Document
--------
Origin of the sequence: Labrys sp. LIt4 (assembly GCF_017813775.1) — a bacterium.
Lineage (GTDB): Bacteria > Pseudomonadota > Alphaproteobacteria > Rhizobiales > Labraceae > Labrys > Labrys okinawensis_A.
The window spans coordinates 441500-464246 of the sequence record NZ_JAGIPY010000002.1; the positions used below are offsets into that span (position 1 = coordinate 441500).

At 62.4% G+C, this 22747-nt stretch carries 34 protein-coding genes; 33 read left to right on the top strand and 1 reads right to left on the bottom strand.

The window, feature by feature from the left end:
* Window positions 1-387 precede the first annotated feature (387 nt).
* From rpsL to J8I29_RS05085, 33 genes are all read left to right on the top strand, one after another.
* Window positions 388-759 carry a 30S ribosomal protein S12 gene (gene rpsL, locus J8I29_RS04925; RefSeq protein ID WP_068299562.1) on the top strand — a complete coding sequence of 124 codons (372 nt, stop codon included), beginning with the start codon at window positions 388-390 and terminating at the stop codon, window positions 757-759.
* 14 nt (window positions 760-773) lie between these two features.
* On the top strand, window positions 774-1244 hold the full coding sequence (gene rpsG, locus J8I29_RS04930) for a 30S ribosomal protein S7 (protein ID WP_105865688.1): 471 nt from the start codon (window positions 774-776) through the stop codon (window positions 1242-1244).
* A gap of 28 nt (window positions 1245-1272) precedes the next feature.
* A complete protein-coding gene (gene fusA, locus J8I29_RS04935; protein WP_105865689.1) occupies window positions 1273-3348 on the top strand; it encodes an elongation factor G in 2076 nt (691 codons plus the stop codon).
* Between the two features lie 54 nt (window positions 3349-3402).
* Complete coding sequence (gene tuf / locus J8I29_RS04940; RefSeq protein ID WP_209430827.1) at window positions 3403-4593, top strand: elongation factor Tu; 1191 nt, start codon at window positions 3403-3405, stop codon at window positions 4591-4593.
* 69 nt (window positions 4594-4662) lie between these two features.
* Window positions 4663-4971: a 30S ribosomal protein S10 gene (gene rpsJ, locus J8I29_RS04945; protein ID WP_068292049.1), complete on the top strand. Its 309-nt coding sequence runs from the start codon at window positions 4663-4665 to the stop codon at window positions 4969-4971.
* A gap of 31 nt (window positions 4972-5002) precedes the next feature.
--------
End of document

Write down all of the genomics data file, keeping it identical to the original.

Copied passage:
Origin of the sequence: Labrys sp. LIt4 (assembly GCF_017813775.1) — a bacterium.
Lineage (GTDB): Bacteria > Pseudomonadota > Alphaproteobacteria > Rhizobiales > Labraceae > Labrys > Labrys okinawensis_A.
The window spans coordinates 441500-464246 of the sequence record NZ_JAGIPY010000002.1; the positions used below are offsets into that span (position 1 = coordinate 441500).

At 62.4% G+C, this 22747-nt stretch carries 34 protein-coding genes; 33 read left to right on the top strand and 1 reads right to left on the bottom strand.

The window, feature by feature from the left end:
* Window positions 1-387 precede the first annotated feature (387 nt).
* From rpsL to J8I29_RS05085, 33 genes are all read left to right on the top strand, one after another.
* Window positions 388-759 carry a 30S ribosomal protein S12 gene (gene rpsL, locus J8I29_RS04925; RefSeq protein ID WP_068299562.1) on the top strand — a complete coding sequence of 124 codons (372 nt, stop codon included), beginning with the start codon at window positions 388-390 and terminating at the stop codon, window positions 757-759.
* 14 nt (window positions 760-773) lie between these two features.
* On the top strand, window positions 774-1244 hold the full coding sequence (gene rpsG, locus J8I29_RS04930) for a 30S ribosomal protein S7 (protein ID WP_105865688.1): 471 nt from the start codon (window positions 774-776) through the stop codon (window positions 1242-1244).
* A gap of 28 nt (window positions 1245-1272) precedes the next feature.
* A complete protein-coding gene (gene fusA, locus J8I29_RS04935; protein WP_105865689.1) occupies window positions 1273-3348 on the top strand; it encodes an elongation factor G in 2076 nt (691 codons plus the stop codon).
* Between the two features lie 54 nt (window positions 3349-3402).
* Complete coding sequence (gene tuf / locus J8I29_RS04940; RefSeq protein ID WP_209430827.1) at window positions 3403-4593, top strand: elongation factor Tu; 1191 nt, start codon at window positions 3403-3405, stop codon at window positions 4591-4593.
* 69 nt (window positions 4594-4662) lie between these two features.
* Window positions 4663-4971: a 30S ribosomal protein S10 gene (gene rpsJ, locus J8I29_RS04945; protein ID WP_068292049.1), complete on the top strand. Its 309-nt coding sequence runs from the start codon at window positions 4663-4665 to the stop codon at window positions 4969-4971.
* A gap of 31 nt (window positions 4972-5002) precedes the next feature.